DEATH IN THE HARBOUR, Inspector Ryga mystery by Pauline RowsonrMyra Swinley is convinced that her police constable husband’s death was no accident, and that he would never have lost his footing on a dark, foggy November night on the quayside of Newhaven Harbour while on his beat. Determined to get to the truth she visits Scotland Yard to ask his former friend, Detective Superintendent Street, to investigate. Street says they have no basis to do so, but when Myra fails to return home from her visit to the Yard, Inspector Ryga is sent down to the Sussex coast to investigate. Accompanied by former war photographer, Eva Paisley, who has been airlifted back to England after suffering a wound incurred in Korea, Ryga’s investigation soon begins to uncover some puzzling facts. Painstakingly, and with Eva’s assistance, Ryga begins to unravel the mystery of why an ordinary police constable was murdered and his sensible law-abiding wife has gone missing.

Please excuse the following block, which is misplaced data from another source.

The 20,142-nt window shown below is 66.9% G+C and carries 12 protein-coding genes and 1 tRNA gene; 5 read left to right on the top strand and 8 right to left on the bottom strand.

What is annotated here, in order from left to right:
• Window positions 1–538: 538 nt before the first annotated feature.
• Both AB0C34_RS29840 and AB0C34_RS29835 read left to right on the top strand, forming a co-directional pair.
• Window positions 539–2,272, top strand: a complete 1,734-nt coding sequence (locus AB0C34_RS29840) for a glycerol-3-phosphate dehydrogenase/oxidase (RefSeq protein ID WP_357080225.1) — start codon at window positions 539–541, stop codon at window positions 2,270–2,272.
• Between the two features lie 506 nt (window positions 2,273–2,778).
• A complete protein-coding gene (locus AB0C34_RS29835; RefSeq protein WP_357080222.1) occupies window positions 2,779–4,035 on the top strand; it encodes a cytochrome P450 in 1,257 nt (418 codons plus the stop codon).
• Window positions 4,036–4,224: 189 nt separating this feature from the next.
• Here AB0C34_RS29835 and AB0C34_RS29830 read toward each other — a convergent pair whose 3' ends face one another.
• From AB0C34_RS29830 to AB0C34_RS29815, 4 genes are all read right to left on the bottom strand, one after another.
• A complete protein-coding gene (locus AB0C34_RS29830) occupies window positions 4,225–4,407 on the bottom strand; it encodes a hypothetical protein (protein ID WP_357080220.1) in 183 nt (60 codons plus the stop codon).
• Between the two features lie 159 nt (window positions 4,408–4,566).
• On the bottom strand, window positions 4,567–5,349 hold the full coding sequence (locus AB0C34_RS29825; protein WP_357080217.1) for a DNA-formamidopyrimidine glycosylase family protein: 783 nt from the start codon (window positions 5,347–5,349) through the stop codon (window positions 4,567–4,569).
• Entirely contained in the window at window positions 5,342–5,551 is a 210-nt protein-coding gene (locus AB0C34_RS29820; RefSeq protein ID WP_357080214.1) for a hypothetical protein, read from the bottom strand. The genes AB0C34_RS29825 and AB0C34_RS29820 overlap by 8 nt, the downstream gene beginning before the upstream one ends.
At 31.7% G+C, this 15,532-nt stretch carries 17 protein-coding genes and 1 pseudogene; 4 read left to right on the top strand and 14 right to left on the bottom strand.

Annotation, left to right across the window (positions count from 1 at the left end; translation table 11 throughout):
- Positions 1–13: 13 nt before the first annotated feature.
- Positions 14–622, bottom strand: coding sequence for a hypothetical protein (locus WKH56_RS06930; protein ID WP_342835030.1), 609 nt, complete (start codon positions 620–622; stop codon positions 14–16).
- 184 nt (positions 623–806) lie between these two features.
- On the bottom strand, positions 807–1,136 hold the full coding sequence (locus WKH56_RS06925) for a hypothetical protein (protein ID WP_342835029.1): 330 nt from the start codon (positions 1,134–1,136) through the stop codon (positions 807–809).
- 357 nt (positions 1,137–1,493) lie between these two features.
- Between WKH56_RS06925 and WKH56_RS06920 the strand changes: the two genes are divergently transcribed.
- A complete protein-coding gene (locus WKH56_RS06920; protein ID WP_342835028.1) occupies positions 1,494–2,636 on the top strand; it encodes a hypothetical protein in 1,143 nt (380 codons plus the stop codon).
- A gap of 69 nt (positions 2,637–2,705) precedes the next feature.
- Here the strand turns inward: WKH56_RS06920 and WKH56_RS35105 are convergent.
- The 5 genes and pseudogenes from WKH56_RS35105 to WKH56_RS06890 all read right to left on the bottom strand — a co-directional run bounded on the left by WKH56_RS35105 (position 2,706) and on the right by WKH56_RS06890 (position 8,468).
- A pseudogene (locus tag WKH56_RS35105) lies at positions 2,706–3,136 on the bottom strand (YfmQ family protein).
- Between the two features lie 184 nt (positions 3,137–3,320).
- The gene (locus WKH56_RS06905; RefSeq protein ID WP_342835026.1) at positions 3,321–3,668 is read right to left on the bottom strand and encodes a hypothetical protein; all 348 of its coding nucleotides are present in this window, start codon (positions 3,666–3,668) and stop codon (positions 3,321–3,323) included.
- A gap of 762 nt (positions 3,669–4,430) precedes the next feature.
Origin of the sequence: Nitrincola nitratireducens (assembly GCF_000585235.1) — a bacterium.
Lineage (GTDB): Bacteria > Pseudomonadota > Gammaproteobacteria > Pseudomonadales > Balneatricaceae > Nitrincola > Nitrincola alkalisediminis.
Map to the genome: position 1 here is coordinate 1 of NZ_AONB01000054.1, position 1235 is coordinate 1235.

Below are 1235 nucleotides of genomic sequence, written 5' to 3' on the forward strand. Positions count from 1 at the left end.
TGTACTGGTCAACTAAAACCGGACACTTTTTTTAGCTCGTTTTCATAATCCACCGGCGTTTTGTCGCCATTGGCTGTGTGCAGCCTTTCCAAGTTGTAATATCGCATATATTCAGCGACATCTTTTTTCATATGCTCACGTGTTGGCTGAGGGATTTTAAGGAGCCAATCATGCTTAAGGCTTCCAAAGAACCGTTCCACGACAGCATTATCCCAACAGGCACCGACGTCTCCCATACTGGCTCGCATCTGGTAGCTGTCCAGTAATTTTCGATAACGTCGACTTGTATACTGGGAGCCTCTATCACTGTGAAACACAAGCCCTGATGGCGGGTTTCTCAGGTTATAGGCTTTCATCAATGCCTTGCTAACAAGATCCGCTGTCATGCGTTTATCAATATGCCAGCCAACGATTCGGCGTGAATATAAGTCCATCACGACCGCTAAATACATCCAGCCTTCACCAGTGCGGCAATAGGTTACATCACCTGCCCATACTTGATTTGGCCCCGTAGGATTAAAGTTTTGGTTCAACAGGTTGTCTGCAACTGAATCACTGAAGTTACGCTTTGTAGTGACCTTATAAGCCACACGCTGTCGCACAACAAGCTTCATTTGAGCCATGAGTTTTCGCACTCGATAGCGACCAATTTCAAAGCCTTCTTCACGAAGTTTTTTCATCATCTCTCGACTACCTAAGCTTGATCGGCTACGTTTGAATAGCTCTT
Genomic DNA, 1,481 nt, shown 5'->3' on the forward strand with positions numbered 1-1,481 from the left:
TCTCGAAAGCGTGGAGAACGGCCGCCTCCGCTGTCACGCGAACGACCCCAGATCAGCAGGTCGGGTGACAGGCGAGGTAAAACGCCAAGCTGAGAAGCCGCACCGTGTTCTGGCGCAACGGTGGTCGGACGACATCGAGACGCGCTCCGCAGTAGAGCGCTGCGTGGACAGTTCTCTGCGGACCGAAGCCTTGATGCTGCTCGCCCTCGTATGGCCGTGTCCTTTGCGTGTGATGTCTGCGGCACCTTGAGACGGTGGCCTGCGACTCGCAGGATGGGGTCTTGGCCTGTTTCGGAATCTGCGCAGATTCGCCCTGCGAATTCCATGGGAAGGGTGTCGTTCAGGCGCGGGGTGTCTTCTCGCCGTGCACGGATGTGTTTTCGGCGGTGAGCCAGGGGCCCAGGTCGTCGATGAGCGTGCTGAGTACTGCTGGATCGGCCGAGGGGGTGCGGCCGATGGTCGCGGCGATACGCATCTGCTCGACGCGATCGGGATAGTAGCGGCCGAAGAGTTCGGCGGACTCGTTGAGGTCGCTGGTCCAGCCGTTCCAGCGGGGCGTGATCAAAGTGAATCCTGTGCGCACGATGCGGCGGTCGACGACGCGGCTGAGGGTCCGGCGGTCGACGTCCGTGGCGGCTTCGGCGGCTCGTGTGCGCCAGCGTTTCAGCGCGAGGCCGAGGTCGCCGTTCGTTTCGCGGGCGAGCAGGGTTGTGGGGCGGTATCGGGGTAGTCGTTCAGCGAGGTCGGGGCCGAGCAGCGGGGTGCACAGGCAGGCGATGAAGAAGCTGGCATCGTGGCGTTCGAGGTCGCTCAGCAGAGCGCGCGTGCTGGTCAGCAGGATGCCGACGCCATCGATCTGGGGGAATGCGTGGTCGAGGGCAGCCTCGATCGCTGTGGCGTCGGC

The ART MARVIK series of mystery thrillers

Art Marvik Mystery Thrillers by Pauline Rowson"Fans of Rowson’s DI Andy Horton books will be delighted with her series featuring former marine commando Art Marvik.A tense, terrifying thrill ride that twists and turns with dizzying speed, combined with a likable, smart, tough, but all too human hero, make this a cracking-good series—action fans need Marvik on their radar." Booklist

Where to buy Pauline Rowson's books

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JULY 22ND, 2015 @ 6:07:07 BST


RE: Ten tips on writing crime fiction

I`m plotting my first contemporary mystery, not ghostwritten (have done historical/futuristic ones) and I`m trying to get the structure/character/research right. Thank you for this great info.


RE: Ten tips on writing crime fiction

You are very welcome. Glad you find it helpful.Good luck with the novel.